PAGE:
Adherence is also an issue. According to a questionnaire study from 2017, 60 people on antidepressants were studied, with 78% being women. 68% of women were non-adherent, with 82% of housewives being non-adherent. The conclusion of the study was that most patients were non-adherent to their regimen, with the main reason for non-adherence being forgetfulness.
A common issue we hear about in clinic is that when a patient sees their primary care doctor and explains the (sometimes multiple) issues they are having, the doctor spends just a few minutes with them and gives them a medication for each complaint. This leads to poly-pharmacy and potentially dangerous drug-drug interactions. A Johns Hopkins study from 2015 showed that 69% of anti-depressant users did not even meet criteria for a diagnosis of major depressive disorder (MDD).
Intravenous ketamine infusions are a viable option for major depressive disorder, obsessive-compulsive disorder, posttraumatic stress disorder, and for patients who have had a history of suicidal thoughts. A series of six infusions for forty to sixty minutes over a 2-3 week period is what has been traditionally used, and at StrIVeMD Wellness and Ketamine, we stress to our patients not to change their antidepressant regimen unless instructed to do so by their psychiatrist or prescriber. We have observed that patients who have started with ketamine infusions feel like they need less antidepressants by the end of the treatment series. In fact, most of our patients have reported being on less antidepressants at follow up after their six infusions.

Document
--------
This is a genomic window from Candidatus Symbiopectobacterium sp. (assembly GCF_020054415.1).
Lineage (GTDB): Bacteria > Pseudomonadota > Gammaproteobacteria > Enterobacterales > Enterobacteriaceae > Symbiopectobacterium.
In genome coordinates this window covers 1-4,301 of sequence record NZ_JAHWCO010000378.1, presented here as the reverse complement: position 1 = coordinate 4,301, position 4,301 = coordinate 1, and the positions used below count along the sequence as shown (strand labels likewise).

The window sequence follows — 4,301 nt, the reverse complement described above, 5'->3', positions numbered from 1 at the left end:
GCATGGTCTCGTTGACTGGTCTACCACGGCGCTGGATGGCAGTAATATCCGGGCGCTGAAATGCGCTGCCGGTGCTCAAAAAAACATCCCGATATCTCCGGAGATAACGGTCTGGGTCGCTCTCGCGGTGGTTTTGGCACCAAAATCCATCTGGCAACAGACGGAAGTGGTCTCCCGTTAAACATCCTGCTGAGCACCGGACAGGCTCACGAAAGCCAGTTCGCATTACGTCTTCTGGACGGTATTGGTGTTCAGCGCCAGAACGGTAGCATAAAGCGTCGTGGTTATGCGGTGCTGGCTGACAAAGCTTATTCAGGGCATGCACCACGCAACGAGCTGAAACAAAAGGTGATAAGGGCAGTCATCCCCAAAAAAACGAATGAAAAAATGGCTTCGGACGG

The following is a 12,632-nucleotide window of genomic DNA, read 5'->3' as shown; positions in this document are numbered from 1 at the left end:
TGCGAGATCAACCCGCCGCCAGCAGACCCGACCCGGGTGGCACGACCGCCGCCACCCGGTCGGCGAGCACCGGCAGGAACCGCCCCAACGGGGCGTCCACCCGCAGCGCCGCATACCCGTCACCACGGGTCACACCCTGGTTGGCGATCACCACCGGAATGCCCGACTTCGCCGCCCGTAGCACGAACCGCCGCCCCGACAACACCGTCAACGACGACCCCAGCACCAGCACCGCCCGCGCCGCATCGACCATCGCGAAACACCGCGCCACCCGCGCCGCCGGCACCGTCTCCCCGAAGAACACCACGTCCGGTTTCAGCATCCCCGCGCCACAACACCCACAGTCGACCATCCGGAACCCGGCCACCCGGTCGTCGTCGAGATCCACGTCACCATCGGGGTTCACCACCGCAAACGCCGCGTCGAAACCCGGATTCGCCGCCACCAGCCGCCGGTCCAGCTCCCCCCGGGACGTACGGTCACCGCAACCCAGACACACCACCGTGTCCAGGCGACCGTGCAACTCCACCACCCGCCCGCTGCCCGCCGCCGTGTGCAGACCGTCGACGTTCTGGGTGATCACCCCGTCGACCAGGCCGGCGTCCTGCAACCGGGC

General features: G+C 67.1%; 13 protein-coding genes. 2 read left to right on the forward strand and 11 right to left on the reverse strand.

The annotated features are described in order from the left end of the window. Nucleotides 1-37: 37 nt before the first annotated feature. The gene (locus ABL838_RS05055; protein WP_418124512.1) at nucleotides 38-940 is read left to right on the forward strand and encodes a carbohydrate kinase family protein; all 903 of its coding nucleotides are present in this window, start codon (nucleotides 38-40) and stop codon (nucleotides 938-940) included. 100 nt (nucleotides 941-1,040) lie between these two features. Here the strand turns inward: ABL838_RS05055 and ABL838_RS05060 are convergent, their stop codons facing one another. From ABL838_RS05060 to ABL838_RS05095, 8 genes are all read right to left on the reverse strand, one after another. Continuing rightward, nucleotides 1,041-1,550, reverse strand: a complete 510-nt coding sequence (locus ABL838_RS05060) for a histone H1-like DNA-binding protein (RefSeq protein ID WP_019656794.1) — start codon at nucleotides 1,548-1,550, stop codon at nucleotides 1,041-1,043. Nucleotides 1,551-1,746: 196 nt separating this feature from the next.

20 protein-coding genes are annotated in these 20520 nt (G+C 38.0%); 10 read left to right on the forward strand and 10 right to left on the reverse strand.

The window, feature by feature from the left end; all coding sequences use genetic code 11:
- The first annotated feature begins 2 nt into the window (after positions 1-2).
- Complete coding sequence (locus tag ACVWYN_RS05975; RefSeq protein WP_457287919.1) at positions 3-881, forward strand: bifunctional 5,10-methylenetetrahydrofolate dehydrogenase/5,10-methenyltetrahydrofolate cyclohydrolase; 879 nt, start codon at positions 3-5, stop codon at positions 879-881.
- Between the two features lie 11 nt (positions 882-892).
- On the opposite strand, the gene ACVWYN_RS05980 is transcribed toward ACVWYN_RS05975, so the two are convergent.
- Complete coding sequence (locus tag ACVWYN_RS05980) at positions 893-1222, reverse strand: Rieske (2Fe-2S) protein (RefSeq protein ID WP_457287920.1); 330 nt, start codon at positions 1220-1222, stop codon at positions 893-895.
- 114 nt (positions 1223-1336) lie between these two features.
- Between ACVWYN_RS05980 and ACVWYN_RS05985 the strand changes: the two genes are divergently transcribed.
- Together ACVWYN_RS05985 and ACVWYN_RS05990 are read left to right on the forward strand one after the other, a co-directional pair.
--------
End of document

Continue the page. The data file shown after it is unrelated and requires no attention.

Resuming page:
Ketamine has been especially useful for those who want a rapid treatment for depression, as anti-depressants can take many weeks to months to take effect.
According to a consensus statement on the use of ketamine in the treatment of mood disorders, the strongest data supporting ketamine’s clinical benefit in psychiatric disorders are in the treatment of major depressive episodes without psychotic features. The consensus statement also strongly discourages use of self-administration of ketamine at home. This is likely why esketamine nasal spray will have to be done in a physician’s office and having to be observed for two hours. Dissociation is the most common adverse effect associated with esketamine, another reason why self-administration can be potentially dangerous. There are guidelines for the use of ketamine in acute and chronic pain written by academic anesthesiologists, which is a major reason why anesthesiologists should be involved in patients undergoing administration of ketamine.
There are over 50 academic papers that have shown that ketamine can improve symptoms of depression, including treatment resistant depression. It has also been shown to be helpful in patients who have suicidal ideations and PTSD. Ketamine is a controlled medication, and should be administered under the vigilant watch of a board-certified anesthesiologist, who has the experience and training to manage any potential side effects of the drug and for patient safety.
If you live in the Chicago area and have a diagnosis of depression or PTSD, book a preliminary consultation for a ketamine intravenous infusion with StrIVeMD Wellness and Ketamine on (847) 213-0990 or email us at email@example.com and take charge of your health.